Still, as much as I love enlisting my children's help, I also relish the opportunity to create some magic of my own with their Easter baskets—even if the Easter Bunny gets the credit. This year, I'm excited to really personalize the baskets by getting an "adoptable" plush unicorn for my daughter and the Kinder Chocolate Mini Eggs that my son hasn't stopped talking about since seeing at the store. (You can bet this mama is stocking up on some for herself, too.)

At the same time, Easter as a parent has opened my eyes to how much effort can be required...

There is the selection of the right Easter outfits for picture-perfect moments.

There is the styling of custom Easter baskets.

There is the filling of plastic eggs and strategic placement of them throughout the yard.

But when the cameras are put away and we all join together around the table for the family dinner at the end of the day, I can finally take a deep breath and really enjoy—especially with the knowledge that doing the dishes is my husband's job.

This article was sponsored by Kinder. Thank you for supporting the brands that support Motherly and mamas.


Our Partners

Kim Kardashian West and Kanye West have four young children and after self-isolating with her kids during the coronavirus pandemic Kardashian says that's probably as many as they'll ever have.

Speaking on The View this week, Kardashian explained: "Being at home with four kids...if I ever thought for a minute that I wanted another one—that is out the door. It's really tough. Really tough."

She continued: "My newfound respect for teachers—it's like, they deserve so much. It's been tough juggling it all and you really have to put yourself on the back burner and just focus on the kids."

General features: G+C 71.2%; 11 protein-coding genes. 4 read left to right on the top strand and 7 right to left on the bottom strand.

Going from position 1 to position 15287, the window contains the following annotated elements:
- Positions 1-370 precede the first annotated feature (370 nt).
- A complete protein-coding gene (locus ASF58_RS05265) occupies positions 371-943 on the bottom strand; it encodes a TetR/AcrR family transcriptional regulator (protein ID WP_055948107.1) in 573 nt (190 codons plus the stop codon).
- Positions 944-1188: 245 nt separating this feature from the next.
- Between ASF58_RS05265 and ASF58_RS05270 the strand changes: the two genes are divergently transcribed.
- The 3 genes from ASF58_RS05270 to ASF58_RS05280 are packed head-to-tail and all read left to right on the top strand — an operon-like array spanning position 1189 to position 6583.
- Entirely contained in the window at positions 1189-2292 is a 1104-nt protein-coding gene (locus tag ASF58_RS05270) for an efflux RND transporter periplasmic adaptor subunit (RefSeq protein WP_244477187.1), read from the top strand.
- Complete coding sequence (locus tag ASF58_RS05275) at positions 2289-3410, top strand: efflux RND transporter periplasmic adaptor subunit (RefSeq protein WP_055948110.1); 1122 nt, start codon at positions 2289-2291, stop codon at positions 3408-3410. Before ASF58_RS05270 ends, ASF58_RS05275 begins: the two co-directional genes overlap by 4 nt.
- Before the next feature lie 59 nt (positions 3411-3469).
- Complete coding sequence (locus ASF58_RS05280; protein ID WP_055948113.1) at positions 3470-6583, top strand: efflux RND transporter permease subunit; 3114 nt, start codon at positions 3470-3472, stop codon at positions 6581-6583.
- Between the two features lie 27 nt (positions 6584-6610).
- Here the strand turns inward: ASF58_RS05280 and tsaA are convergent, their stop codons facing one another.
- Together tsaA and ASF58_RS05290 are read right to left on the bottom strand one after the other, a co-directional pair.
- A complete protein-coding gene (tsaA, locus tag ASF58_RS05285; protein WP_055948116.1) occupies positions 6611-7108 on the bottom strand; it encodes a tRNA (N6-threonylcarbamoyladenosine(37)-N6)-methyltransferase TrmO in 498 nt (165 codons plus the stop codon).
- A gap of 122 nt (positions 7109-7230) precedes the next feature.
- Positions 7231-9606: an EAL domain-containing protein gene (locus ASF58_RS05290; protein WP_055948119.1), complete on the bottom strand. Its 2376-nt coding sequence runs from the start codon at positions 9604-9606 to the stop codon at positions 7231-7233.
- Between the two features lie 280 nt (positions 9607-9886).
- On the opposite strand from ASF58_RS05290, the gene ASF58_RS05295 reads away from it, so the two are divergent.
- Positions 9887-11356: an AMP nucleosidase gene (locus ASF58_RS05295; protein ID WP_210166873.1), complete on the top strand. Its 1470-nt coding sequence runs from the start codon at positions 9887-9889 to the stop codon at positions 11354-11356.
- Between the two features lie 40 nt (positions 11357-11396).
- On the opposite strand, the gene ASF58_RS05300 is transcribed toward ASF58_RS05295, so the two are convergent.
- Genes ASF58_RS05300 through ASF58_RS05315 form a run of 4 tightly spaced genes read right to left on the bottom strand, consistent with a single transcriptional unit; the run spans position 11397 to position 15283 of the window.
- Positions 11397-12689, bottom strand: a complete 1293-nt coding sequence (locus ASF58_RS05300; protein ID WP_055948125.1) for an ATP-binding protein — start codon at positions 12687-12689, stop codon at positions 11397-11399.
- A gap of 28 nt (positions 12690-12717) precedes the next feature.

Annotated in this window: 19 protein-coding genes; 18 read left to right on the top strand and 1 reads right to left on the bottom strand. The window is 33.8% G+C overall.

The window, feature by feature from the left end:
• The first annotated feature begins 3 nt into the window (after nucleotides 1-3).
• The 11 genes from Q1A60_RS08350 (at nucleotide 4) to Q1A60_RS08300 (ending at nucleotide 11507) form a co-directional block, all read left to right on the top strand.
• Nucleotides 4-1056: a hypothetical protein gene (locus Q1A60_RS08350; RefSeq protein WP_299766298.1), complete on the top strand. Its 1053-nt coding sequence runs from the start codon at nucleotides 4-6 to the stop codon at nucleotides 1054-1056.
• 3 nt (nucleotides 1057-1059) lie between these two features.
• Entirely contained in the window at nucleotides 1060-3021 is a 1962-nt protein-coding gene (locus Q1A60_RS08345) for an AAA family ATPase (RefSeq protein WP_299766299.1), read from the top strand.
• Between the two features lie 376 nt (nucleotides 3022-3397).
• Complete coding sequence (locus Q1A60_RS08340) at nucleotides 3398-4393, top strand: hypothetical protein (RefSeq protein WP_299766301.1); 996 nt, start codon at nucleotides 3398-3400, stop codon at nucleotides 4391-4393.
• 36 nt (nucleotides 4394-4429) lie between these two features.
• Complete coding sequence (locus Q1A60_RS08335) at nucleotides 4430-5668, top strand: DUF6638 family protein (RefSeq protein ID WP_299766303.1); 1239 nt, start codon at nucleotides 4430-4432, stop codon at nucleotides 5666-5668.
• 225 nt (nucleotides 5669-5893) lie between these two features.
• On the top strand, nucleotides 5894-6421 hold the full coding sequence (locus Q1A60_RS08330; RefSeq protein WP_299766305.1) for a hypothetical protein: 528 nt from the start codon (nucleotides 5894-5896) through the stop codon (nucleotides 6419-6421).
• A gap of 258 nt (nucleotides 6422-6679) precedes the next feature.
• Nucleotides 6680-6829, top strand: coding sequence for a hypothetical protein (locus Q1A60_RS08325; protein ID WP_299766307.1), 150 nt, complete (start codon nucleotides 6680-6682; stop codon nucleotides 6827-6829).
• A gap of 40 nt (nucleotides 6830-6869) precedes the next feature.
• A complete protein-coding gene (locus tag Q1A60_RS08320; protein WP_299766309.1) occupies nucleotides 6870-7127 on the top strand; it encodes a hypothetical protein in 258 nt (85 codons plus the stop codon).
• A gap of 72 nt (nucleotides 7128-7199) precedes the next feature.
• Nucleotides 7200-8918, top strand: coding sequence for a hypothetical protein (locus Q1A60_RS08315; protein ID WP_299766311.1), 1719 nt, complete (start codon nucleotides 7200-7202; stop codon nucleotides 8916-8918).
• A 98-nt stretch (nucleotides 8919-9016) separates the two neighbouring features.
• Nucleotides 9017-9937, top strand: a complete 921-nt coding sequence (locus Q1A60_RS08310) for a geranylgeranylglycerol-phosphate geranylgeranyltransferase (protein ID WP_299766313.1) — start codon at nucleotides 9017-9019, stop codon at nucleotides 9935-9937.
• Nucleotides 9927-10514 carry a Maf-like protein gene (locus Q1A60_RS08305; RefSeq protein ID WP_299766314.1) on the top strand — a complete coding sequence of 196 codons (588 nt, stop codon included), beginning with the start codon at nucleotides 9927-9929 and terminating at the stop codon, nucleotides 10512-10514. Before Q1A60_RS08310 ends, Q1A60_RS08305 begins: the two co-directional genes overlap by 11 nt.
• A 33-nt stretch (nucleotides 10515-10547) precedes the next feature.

Kim Kardashian West Shares Social Distancing Experience | The View www.youtube.com

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"I've been doing laundry and cooking," Kardashian West explained, which suggests that her household staff is not working during the family's self-isolation.

"Today was the first day that I actually brushed my hair and put on some makeup," she explained, adding that her sister Kylie Jenner came over to do her makeup for the TV appearance, and aside from their mom Kris Jenner coming over for a 6-foot-apart chat, that's the only extended family company she's had in a while.

Her kids, 6-year-old North, 4-year-old Saint, 2-year-old Chicago and baby Psalm have not been able to see their cousins, which is hard because they're all so close. Kardashian West told The View's co-hosts that while she actually enjoys the break from her family's usually jam-packed travel schedule, she's running out of activities around the house, and that her family has watched "every single movie that you can imagine" already.

There's nothing wrong with a little extra screen time during this challenging time Kim, but if you need more activities we've got plenty of ideas!

News

One bright spot amid all the dark news about the COVID-19 pandemic is the number of artists, writers, musicians, creators—and regular everyday people—who have taken to the Internet to offer comfort in creativity. Every day, it seems, there's a new announcement of an online drawing class, music release or story time to help people through.

This Friday, two well-known figures launch streaming story times online: Reading Rainbow's LeVar Burton, and universally beloved music genius (and celestial force for good) Dolly Parton.

Levar Burton, who taught a whole generation of kids to love reading with his calm, positive presence on the PBS show Reading Rainbow, first announced his livestream story time last week via Twitter. The actor and longtime childhood literacy advocate sent out a public request for material he had permission to read. The children's book division of HarperCollins publishers responded with a blanket "yes," as did bestselling author Neil Gaiman.